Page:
In recent years there has been increased effort to raise awareness for this issue and implement change. In 2013, a key piece of legislation – the Maritime Labour Convention (MLC) – came into force, which is an internationally binding agreement that sets out the minimum working and living standards for all seafarers. The MLC has now been ratified by 81 member states covering 91 per cent of the world’s shipping fleet. The standards laid out in the legislation include minimum age, employment agreements, hours of work or rest, paid annual leave and repatriation at the end of a contract. The convention also covers on-board medical care, the use of licensed private recruitment and placement services, accommodation, food and catering, health and safety protection, accident prevention and the handling of seafarers’ complaints. It has had a positive impact on seafarer welfare, but more needs to be done.
Seafarer welfare is one of the six core areas of the Sustainable Shipping Initiative’s “Vision”, which is to create a sustainable shipping industry by 2040. In a survey conducted by SSI, findings still showed that seafarers often face stress while at sea, compounded by the emotional challenges of being away from their families for long periods of time. The need for suitable living spaces for relaxation and rest were also highlighted in the findings.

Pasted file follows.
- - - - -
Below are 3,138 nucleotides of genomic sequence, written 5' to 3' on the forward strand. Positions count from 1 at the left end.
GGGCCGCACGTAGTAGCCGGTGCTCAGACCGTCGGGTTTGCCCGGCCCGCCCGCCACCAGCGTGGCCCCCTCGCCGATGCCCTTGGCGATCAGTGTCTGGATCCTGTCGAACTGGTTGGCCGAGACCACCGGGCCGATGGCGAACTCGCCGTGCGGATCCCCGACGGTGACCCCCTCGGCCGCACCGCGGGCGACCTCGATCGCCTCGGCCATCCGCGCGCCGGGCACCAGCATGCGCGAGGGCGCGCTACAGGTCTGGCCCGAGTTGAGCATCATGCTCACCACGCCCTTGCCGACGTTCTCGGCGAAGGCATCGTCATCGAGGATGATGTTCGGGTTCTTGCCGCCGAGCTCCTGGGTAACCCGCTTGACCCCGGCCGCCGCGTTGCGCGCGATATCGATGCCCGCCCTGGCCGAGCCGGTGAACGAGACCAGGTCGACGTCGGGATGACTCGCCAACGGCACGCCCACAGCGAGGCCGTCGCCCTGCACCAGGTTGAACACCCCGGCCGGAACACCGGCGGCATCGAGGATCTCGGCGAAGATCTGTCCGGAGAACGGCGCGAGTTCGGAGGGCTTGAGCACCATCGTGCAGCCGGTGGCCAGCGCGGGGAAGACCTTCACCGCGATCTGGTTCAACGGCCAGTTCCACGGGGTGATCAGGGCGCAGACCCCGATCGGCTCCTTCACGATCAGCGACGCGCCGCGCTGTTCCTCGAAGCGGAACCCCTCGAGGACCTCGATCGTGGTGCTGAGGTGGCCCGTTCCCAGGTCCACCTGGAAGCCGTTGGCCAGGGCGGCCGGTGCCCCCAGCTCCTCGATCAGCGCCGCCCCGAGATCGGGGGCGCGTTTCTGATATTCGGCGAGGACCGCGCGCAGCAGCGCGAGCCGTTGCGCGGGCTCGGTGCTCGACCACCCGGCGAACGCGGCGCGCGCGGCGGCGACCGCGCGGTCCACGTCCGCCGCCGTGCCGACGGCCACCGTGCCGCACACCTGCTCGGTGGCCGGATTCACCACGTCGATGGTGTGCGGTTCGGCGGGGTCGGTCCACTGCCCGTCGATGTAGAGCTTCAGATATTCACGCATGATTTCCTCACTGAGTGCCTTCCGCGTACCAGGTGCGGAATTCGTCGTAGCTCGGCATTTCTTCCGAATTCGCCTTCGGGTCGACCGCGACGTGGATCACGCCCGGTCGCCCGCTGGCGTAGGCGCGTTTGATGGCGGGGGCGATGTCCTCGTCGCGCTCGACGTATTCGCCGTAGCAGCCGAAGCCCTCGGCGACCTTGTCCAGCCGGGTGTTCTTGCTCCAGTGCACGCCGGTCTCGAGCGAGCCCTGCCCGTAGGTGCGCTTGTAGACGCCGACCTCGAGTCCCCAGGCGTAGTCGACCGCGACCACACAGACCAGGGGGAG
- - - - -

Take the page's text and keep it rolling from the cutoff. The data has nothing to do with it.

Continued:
Building upon the foundations laid by the MLC, the SSI have developed a ‘Seafarers on-board Charter’, a best practice charter that can be adopted by ship owners and operators to further enhance the welfare of seafarers beyond the basic requirements set out in part A of the MLC.
The charter is spilt into five subcategories. These are:
1. Accommodation: Strive to enhance habitability, considering environmental quality factors, such as light, heat, moisture, noise, vibration, air quality and aesthetics to promote rest and relaxation.
2. Recreational and social activities: Provide recreational spaces that encourage social activities on board vessels; provide a welfare fund to each vessel to be spent as decided by the seafarers; encourage a cohesive on-board community through regular social activities; ensure that port agents provide information on available shore facilities when requested by the Master; and encourage shore leave wherever practical and possible in port and at anchor.
3. Communication and support: Provide internet connectivity to seafarers; conduct seafarer satisfaction surveys to monitor developments, capture concerns as well as progress, and respond to feedback with actions where appropriate; consider the opportunity to engage and align themselves with a charity such as the Sailors’ Society that promotes seafarer wellbeing.
4. Food and catering: Ensure that potable water is of suitable quality, is fit to drink and is tested regularly.